Coronavirus BAME protection advice ‘unpublished’
A report with advice for Government on how to protect BAME communities from coronavirus has not been published, academics have said.
The already-written safeguarding proposals are a separate document to the review published last week showing that Covid-19 kills disproportionately high numbers of people from ethnic minorities.
Public Health England (PHE) said the recommendations will be published next week when submitted to ministers, and according to Channel 4 News, the report raises concerns of structural racism within the NHS.
The programme said that among the document’s recommendations will be more research into the social, cultural, structural and other determinants of the spread of the virus among the BAME community, a “culturally competent” risk assessment tool and education and prevention campaigns.
The new report is credited to Professor Kevin Fenton, who PHE said would lead the review into the impact of Covid-19 on ethnic minorities when it was announced on May 4.
But when the review was published last week, the organisation said Prof Fenton only “contributed” to the document.
It is unclear whether the information was intended to be released in two reports.
The PA news agency has verified the deaths of 166 frontline UK healthcare workers with Covid-19 since the start of March this year.
Of those, 100 workers came from BAME backgrounds, while 39 (23%) were white and 27 (16%) were of unknown ethnic origin.
A scientist who had been asked to peer-review the as yet unpublished recommendations file told the BBC that Parliament had “not been told the full truth”.
Professor Raj Bhopal from the University of Edinburgh described the report – titled Beyond the Data: Understanding the Impact of Covid-19 on Black, Asian and Minority Ethnic (BAME) Communities – as an “open secret” and had “every hallmark of a [Government] report ready to go to the press”.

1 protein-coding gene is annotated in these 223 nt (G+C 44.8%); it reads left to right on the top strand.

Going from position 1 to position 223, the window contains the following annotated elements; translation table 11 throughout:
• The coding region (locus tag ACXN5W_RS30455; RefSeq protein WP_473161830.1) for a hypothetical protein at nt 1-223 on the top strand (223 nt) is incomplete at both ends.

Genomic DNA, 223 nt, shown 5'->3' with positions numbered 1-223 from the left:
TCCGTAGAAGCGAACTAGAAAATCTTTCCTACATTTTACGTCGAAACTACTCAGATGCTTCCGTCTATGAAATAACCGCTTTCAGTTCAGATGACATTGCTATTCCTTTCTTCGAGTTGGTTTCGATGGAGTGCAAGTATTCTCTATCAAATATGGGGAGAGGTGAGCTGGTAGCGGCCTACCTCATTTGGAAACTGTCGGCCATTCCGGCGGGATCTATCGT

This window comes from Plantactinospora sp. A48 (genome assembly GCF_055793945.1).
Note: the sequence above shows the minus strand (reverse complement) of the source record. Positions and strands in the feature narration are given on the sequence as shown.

He added: “If you consult the public, you must publish the results.
“Otherwise, you’ve wasted their time, you’ve wasted your own time, you’ve wasted taxpayers’ money, and you’ve lost trust.”
A former leader of the British Medical Association, the doctors’ union, branded the incident “a total shambles” and said more BAME health workers could die unless the report’s recommendations were quickly published and acted on.
Dr Khailash Chand, former deputy chairman of the BMA, told Channel 4 News: “The truth is coronavirus is not racist but it has definitely exposed structural and systematic racism in the NHS.
“We have been asking and pleading to the Government to look into it and sort this racism out once and for all.”
The earlier findings from Public Health England (PHE) said that people of Bangladeshi heritage were dying at around twice the rate of white Britons.
It also found that other minority ethnic groups were at up to 50% higher risk of dying, but the document was criticised for not including any safeguarding measures.
PHE said in a statement: “The Government commissioned PHE to conduct an epidemiological review to analyse how different factors can impact on people’s health outcomes from Covid-19. This was published in full on the 2nd June.
“In parallel, Professor Kevin Fenton, on PHE’s behalf, engaged with a significant number of individuals and organisations within the BAME community, to hear their views, concerns and ideas about the impact of Covid-19 on their communities.”
Labour has called the incident a “scandal” and “yet another in a litany of failures to support BAME communities during Covid-19″.
Marsha De Cordova, Labour’s shadow women and equalities secretary, added: “The Government must now urgently publish these recommendations in full and provide an explanation for its lack of transparency on this review. Black Lives Matter is more than just a slogan, we cannot wait any longer for action to tackle racial injustice.”